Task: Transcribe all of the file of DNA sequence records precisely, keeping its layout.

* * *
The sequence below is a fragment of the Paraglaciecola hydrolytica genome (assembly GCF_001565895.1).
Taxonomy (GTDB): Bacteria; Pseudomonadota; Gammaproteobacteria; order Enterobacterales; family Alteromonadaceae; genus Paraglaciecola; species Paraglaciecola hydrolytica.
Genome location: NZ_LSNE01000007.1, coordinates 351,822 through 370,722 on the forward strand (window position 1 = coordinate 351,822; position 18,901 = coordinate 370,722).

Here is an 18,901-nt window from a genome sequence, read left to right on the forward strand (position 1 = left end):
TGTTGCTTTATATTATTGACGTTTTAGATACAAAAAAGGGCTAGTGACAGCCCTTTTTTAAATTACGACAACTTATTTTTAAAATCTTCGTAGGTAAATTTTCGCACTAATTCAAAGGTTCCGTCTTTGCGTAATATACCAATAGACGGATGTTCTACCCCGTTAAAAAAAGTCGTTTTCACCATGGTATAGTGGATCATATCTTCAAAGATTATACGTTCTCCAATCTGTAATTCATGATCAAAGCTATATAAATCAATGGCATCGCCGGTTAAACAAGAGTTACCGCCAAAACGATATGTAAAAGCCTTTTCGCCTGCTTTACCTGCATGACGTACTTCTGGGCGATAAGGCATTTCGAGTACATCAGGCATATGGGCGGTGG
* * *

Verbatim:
The sequence below is a fragment of the Paraglaciecola hydrolytica genome (assembly GCF_001565895.1).
Taxonomy (GTDB): Bacteria; Pseudomonadota; Gammaproteobacteria; order Enterobacterales; family Alteromonadaceae; genus Paraglaciecola; species Paraglaciecola hydrolytica.
Genome location: NZ_LSNE01000007.1, coordinates 351,822 through 370,722 on the forward strand (window position 1 = coordinate 351,822; position 18,901 = coordinate 370,722).

Here is an 18,901-nt window from a genome sequence, read left to right on the forward strand (position 1 = left end):
TGTTGCTTTATATTATTGACGTTTTAGATACAAAAAAGGGCTAGTGACAGCCCTTTTTTAAATTACGACAACTTATTTTTAAAATCTTCGTAGGTAAATTTTCGCACTAATTCAAAGGTTCCGTCTTTGCGTAATATACCAATAGACGGATGTTCTACCCCGTTAAAAAAAGTCGTTTTCACCATGGTATAGTGGATCATATCTTCAAAGATTATACGTTCTCCAATCTGTAATTCATGATCAAAGCTATATAAATCAATGGCATCGCCGGTTAAACAAGAGTTACCGCCAAAACGATATGTAAAAGCCTTTTCGCCTGCTTTACCTGCATGACGTACTTCTGGGCGATAAGGCATTTCGAGTACATCAGGCATATGGGCGGTGG